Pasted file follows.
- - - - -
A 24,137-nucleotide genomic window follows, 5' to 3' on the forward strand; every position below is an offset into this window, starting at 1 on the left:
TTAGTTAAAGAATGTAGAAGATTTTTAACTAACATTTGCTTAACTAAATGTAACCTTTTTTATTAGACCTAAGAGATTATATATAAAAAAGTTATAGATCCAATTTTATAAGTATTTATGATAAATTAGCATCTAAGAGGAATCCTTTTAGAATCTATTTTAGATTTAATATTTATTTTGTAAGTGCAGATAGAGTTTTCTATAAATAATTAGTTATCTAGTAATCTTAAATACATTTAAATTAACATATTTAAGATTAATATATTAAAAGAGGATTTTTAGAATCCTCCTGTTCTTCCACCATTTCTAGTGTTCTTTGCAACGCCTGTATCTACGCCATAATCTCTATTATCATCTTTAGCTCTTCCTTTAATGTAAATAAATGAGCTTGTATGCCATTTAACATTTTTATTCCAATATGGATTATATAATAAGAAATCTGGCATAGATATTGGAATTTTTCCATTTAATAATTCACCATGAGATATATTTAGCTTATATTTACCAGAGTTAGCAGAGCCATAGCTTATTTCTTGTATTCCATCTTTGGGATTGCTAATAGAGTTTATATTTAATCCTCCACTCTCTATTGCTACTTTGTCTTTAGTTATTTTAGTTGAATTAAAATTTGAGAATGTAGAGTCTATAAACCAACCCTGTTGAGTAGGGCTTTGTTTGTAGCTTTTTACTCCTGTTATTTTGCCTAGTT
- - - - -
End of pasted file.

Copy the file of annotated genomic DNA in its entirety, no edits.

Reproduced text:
A 24,137-nucleotide genomic window follows, 5' to 3' on the forward strand; every position below is an offset into this window, starting at 1 on the left:
TTAGTTAAAGAATGTAGAAGATTTTTAACTAACATTTGCTTAACTAAATGTAACCTTTTTTATTAGACCTAAGAGATTATATATAAAAAAGTTATAGATCCAATTTTATAAGTATTTATGATAAATTAGCATCTAAGAGGAATCCTTTTAGAATCTATTTTAGATTTAATATTTATTTTGTAAGTGCAGATAGAGTTTTCTATAAATAATTAGTTATCTAGTAATCTTAAATACATTTAAATTAACATATTTAAGATTAATATATTAAAAGAGGATTTTTAGAATCCTCCTGTTCTTCCACCATTTCTAGTGTTCTTTGCAACGCCTGTATCTACGCCATAATCTCTATTATCATCTTTAGCTCTTCCTTTAATGTAAATAAATGAGCTTGTATGCCATTTAACATTTTTATTCCAATATGGATTATATAATAAGAAATCTGGCATAGATATTGGAATTTTTCCATTTAATAATTCACCATGAGATATATTTAGCTTATATTTACCAGAGTTAGCAGAGCCATAGCTTATTTCTTGTATTCCATCTTTGGGATTGCTAATAGAGTTTATATTTAATCCTCCACTCTCTATTGCTACTTTGTCTTTAGTTATTTTAGTTGAATTAAAATTTGAGAATGTAGAGTCTATAAACCAACCCTGTTGAGTAGGGCTTTGTTTGTAGCTTTTTACTCCTGTTATTTTGCCTAGTT